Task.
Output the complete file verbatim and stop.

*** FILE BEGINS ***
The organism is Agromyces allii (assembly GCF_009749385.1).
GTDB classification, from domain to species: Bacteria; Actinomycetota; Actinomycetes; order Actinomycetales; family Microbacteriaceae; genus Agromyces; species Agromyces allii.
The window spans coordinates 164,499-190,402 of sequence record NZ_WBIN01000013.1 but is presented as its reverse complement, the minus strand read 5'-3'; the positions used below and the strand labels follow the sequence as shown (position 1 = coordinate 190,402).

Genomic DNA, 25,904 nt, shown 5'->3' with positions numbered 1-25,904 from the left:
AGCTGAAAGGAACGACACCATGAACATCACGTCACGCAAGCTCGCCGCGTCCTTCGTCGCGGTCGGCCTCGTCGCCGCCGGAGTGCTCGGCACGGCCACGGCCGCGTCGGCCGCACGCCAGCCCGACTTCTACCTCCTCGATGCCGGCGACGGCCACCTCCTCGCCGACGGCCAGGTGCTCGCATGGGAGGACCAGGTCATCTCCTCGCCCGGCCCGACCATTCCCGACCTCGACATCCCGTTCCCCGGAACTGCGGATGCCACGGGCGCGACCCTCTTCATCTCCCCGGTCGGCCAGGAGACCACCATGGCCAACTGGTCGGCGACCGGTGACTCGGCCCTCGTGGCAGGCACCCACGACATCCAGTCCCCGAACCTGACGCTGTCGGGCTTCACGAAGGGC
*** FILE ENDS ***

The organism is Agromyces allii (assembly GCF_009749385.1).
GTDB classification, from domain to species: Bacteria; Actinomycetota; Actinomycetes; order Actinomycetales; family Microbacteriaceae; genus Agromyces; species Agromyces allii.
The window spans coordinates 164,499-190,402 of sequence record NZ_WBIN01000013.1 but is presented as its reverse complement, the minus strand read 5'-3'; the positions used below and the strand labels follow the sequence as shown (position 1 = coordinate 190,402).

Genomic DNA, 25,904 nt, shown 5'->3' with positions numbered 1-25,904 from the left:
AGCTGAAAGGAACGACACCATGAACATCACGTCACGCAAGCTCGCCGCGTCCTTCGTCGCGGTCGGCCTCGTCGCCGCCGGAGTGCTCGGCACGGCCACGGCCGCGTCGGCCGCACGCCAGCCCGACTTCTACCTCCTCGATGCCGGCGACGGCCACCTCCTCGCCGACGGCCAGGTGCTCGCATGGGAGGACCAGGTCATCTCCTCGCCCGGCCCGACCATTCCCGACCTCGACATCCCGTTCCCCGGAACTGCGGATGCCACGGGCGCGACCCTCTTCATCTCCCCGGTCGGCCAGGAGACCACCATGGCCAACTGGTCGGCGACCGGTGACTCGGCCCTCGTGGCAGGCACCCACGACATCCAGTCCCCGAACCTGACGCTGTCGGGCTTCACGAAGGGC